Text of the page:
Chronic GPER1 Activation Protects Against Oxidative Stress-Induced Cardiomyoblast Death via Preservation of Mitochondrial Integrity and Deactivation of Mammalian Sterile-20-Like Kinase/Yes-Associated Protein Pathway

Abdulhafiz Imam Aliagan, Ngonidzashe B. Madungwe, Nathalie Tombo, Yansheng Feng, Jean C. Bopassa

Research output: Contribution to journalArticlepeer-review

Abstract

Introduction: Estrogen (17β-estradiol, E2) is well-known to induce cardioprotective effects against ischemia/reperfusion (I/R) injury. We recently reported that acute application of E2 at the onset of reperfusion in vivo induces cardioprotective effects against I/R injury via activation of its non-steroidal receptor, G protein-coupled estrogen receptor 1 (GPER1). Here, we investigated the impact and mechanism underlying chronic GPER1 activation in cultured H9c2 rat cardiomyoblasts. Methods: H9c2 rat cardiomyoblasts were cultured and pretreated with the cytotoxic agent H2O2 for 24 h and incubated in the presence of vehicle (control), GPER1 agonists E2 and G1, or GPER1 agonists supplemented with G15 (GPER1 antagonist) for 48 or 96 h. After treatment, cells were collected to measure the rate of cell death and viability using flow cytometry and Calcein AM assay or MTT assay, respectively. The resistance to opening of the mitochondrial permeability transition pore (mPTP), the mitochondrial membrane potential, and ATP production was assessed using fluorescence microscopy, and the mitochondrial structural integrity was observed with electron microscopy. The levels of the phosphorylation of mammalian sterile-20-like kinase (MST1) and yes-associated protein (YAP) were assessed by Western blot analysis in whole-cell lysate, while the expression levels of mitochondrial biogenesis genes, YAP target genes, and proapoptotic genes were measured by qRT-PCR. Results: We found that after H2O2 treatment, chronic E2/G1 treatment decreased cell death effect was associated with the prevention of the S phase of the cell cycle arrest compared to control. In the mitochondria, chronic E2/G1 activation treatment preserved the cristae morphology, and increased resistance to opening of mPTP, but with little change to mitochondrial fusion/fission. Additionally, chronic E2/G1 treatment predominantly reduced phosphorylation of MST1 and YAP, as well as increased MST1 and YAP protein levels. E2 treatment also upregulated the expression levels of TGF-β and PGC-1α mRNAs and downregulated PUMA and Bim mRNAs. Except for ATP production, all the E2 or G1 effects were prevented by the cotreatment with the GPER1 antagonist, G15. Conclusion: Together, these results indicate that chronic GPER1 activation with its agonists E2 or G1 treatment protects H9c2 cardiomyoblasts against oxidative stress-induced cell death and increases cell viability by preserving mitochondrial structure and function as well as delaying the opening of mPTP. These chronic GPER1 effects are associated with the deactivation of the non-canonical MST1/YAP mechanism that leads to genetic upregulation of cell growth genes (CTGF, CYR61, PGC-1α, and ANKRD1), and downregulation of proapoptotic genes (PUMA and Bim).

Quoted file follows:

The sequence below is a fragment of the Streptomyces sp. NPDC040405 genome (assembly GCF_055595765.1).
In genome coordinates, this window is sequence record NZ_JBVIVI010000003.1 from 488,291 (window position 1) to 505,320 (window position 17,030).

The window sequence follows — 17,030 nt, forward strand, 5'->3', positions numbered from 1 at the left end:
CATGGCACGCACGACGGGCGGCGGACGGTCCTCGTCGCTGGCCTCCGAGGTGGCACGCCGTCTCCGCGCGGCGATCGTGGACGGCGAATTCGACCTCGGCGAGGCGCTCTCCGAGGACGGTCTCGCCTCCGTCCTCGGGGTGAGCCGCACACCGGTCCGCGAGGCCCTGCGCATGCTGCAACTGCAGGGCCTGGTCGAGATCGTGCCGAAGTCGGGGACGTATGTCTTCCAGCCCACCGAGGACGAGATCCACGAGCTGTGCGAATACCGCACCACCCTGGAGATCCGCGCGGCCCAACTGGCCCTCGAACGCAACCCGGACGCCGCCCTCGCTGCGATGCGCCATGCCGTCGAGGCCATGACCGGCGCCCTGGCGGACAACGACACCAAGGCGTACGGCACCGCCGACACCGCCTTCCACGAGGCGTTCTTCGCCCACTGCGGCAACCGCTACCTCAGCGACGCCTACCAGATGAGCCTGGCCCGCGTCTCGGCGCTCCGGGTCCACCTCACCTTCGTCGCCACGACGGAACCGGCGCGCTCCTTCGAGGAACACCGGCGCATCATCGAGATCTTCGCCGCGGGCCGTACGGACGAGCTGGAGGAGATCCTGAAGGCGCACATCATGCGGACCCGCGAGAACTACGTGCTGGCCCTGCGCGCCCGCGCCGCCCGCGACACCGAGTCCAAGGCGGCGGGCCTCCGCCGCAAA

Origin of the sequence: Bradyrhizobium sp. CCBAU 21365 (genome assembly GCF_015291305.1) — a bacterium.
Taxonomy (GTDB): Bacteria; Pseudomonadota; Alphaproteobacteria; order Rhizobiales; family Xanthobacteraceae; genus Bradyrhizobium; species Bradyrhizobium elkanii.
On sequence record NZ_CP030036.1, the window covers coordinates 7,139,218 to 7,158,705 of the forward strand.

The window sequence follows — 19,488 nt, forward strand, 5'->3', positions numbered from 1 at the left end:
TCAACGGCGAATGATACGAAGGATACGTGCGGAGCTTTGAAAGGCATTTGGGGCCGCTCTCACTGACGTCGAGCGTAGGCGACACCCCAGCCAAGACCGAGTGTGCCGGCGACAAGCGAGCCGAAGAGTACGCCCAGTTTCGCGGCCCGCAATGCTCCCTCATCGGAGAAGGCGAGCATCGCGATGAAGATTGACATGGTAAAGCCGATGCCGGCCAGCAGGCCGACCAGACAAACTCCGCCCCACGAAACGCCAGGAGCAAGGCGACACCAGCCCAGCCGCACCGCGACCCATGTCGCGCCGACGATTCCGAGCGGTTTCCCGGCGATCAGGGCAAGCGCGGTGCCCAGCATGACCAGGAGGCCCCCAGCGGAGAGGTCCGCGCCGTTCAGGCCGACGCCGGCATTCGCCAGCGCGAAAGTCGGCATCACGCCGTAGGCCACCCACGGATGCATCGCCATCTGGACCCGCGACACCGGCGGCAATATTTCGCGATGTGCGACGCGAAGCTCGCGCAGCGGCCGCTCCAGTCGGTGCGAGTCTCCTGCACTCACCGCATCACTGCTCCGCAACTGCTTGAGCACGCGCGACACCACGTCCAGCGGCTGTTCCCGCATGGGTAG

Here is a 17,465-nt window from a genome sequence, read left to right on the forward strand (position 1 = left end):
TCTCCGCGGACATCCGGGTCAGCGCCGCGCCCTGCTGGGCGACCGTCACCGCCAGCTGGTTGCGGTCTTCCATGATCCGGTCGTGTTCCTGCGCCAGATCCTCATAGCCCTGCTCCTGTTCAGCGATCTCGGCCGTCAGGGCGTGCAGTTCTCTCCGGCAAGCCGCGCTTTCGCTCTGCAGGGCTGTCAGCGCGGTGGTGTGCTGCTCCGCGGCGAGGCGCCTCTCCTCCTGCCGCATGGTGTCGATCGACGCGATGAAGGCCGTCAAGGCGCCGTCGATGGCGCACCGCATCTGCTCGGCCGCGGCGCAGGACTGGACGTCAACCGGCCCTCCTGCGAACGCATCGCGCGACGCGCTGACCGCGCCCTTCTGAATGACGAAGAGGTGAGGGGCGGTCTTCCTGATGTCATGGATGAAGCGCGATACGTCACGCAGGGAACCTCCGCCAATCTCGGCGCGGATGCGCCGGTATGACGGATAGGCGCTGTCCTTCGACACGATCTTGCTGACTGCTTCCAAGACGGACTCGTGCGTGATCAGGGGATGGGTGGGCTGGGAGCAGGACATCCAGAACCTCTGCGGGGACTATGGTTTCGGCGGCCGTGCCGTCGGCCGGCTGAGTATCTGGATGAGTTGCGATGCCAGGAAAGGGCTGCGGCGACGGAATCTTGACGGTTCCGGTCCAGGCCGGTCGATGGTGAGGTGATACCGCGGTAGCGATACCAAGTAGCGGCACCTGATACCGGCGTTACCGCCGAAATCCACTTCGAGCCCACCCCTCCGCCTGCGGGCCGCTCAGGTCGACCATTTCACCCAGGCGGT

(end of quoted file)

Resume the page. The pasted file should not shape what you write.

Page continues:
Original languageEnglish (US)
Article number579161
JournalFrontiers in Endocrinology
Volume11
DOIs
StatePublished - Oct 19 2020

Keywords

  • G protein-coupled estrogen receptor 1 (GPER1)
  • MST1/YAP pathway
  • cell cycle
  • mPTP opening
  • mitochondrial dynamics
  • mitochondrial function
  • rat cardiomyoblasts

ASJC Scopus subject areas

  • Endocrinology, Diabetes and Metabolism

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